The National Gamekeepers Organisation (NGO) has accused Natural England (NE) of ignoring anecdotal evidence from gamekeepers that great black-backed gulls and herring gulls predate on rare bird species such as blackgrouse, curlew and redshank. The news comes after NE announced on 30 September that the two native gull species had been removed from the new General Licences, which are due to be implemented on 1 January 2010.
Defending the controversial decision, NEs Dr Matthew Heydon told Shooting Times: The populations of both these gull species are vulnerable and no hard evidence supporting the claim that these gulls pose a major threat to Englands most rare and vulnerable ground-nesting birds was received in response to this consultation.
The NGO told Shooting Times that the Government body has completely dismissed its consultation response on the matter. Lindsay Waddell, chairman of the NGO, commented: The NGO submitted an extensive response outlining how numerous gamekeepers have witnessed these gulls predating on Red List bird species. These gulls take eggs and chicks up to eight weeks old. There have been substantial losses incurred as a direct result of gulls. I have written to Helen Phillips, the chief executive of NE, to point out its complete failure to take on board the views of those that actually work and live in the countryside.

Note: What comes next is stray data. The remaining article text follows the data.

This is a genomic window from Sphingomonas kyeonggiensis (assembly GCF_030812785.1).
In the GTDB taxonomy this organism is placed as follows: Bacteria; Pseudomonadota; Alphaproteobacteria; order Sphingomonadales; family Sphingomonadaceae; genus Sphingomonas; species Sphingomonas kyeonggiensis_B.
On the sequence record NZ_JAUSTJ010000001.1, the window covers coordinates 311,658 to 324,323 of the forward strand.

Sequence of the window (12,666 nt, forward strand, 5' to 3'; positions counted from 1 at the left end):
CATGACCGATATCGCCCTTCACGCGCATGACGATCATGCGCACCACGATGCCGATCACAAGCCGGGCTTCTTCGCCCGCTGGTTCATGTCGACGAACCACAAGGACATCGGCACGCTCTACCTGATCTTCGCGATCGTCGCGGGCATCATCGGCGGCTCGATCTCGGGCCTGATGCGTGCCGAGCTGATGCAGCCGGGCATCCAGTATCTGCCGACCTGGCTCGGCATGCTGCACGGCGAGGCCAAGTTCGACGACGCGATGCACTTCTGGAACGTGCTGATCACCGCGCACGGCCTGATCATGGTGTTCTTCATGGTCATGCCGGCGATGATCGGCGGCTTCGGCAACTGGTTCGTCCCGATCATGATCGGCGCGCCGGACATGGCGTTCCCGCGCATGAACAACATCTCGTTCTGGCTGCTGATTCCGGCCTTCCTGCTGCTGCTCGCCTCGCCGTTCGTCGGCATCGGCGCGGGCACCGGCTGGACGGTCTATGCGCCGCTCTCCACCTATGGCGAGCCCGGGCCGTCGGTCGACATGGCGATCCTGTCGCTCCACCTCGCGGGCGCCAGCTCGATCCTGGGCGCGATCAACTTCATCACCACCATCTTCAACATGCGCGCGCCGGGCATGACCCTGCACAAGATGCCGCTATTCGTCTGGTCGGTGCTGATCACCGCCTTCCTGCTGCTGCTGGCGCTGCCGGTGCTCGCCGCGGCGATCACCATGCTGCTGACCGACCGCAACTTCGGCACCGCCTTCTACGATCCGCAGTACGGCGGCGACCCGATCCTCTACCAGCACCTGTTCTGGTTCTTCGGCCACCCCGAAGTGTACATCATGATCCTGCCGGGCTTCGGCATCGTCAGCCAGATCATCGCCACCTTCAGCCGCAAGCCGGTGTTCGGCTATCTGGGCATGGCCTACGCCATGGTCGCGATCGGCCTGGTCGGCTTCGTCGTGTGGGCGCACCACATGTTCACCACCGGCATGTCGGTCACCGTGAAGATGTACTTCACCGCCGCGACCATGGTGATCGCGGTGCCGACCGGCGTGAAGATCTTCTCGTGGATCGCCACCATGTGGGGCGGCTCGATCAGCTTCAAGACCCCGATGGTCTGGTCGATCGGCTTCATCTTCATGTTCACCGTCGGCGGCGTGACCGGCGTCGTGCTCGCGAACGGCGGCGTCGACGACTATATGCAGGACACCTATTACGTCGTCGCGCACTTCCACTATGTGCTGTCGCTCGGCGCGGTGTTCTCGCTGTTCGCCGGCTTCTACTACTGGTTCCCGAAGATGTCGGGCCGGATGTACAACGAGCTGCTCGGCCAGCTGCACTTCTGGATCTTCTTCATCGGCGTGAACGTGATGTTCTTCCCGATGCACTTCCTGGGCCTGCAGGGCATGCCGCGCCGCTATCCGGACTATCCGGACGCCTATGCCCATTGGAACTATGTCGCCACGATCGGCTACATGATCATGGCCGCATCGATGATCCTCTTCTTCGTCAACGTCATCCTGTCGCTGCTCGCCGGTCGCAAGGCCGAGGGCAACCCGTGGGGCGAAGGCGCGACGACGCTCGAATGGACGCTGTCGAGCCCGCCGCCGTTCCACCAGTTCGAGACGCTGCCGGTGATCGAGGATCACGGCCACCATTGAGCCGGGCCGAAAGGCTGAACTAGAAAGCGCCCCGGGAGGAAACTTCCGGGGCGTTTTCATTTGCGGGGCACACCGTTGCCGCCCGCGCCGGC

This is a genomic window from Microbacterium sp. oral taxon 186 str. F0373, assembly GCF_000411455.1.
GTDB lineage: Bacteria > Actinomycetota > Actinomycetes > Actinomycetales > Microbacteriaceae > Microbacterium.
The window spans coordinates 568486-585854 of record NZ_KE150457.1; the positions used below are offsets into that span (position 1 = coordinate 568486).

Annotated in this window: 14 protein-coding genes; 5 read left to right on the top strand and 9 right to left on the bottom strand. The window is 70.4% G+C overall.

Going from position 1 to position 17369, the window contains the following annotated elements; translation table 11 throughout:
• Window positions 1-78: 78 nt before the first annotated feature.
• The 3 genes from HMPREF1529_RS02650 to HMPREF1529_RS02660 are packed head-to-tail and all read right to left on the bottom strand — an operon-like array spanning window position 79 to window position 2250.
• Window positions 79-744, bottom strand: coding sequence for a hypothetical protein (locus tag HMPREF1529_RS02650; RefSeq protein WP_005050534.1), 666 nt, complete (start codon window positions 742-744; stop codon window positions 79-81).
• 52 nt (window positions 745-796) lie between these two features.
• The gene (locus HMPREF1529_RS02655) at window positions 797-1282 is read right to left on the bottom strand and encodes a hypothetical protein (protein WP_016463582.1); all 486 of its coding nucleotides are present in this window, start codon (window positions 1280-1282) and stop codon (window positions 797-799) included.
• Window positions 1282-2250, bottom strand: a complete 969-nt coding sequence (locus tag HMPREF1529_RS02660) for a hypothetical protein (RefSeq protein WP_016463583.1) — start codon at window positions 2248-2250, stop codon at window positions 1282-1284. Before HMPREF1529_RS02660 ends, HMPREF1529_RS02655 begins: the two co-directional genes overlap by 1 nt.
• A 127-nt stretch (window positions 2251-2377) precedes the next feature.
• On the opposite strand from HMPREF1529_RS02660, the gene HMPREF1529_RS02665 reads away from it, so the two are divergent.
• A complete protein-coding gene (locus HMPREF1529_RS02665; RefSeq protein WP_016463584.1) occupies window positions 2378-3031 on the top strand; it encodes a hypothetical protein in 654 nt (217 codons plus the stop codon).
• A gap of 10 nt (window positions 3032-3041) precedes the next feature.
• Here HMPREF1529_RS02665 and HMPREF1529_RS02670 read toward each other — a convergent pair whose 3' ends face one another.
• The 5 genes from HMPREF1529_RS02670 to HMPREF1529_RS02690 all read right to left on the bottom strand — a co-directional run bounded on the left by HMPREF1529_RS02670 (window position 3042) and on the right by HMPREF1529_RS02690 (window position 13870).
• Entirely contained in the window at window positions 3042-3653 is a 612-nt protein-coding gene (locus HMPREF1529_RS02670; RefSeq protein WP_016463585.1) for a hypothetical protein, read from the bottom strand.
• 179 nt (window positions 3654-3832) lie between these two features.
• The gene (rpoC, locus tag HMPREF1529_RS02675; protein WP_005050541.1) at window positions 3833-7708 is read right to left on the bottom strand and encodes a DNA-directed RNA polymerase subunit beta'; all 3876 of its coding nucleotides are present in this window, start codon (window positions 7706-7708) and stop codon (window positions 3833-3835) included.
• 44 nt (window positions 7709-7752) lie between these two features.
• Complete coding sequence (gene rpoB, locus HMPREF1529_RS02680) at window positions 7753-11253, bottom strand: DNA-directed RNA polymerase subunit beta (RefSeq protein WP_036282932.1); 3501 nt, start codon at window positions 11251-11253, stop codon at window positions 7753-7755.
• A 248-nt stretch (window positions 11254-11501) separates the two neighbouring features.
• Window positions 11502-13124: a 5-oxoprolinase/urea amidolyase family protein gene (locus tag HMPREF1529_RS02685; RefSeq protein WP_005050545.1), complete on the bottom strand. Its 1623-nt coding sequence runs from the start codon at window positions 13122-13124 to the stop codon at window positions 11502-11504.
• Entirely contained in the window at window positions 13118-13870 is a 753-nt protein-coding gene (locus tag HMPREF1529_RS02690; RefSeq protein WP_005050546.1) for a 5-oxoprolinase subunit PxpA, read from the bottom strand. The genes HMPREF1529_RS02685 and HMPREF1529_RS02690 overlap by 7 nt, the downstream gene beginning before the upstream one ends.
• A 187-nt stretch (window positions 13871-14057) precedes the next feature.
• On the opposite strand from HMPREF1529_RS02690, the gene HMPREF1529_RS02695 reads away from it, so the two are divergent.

The rest of this article appears in 28th October issue of Shooting Times.
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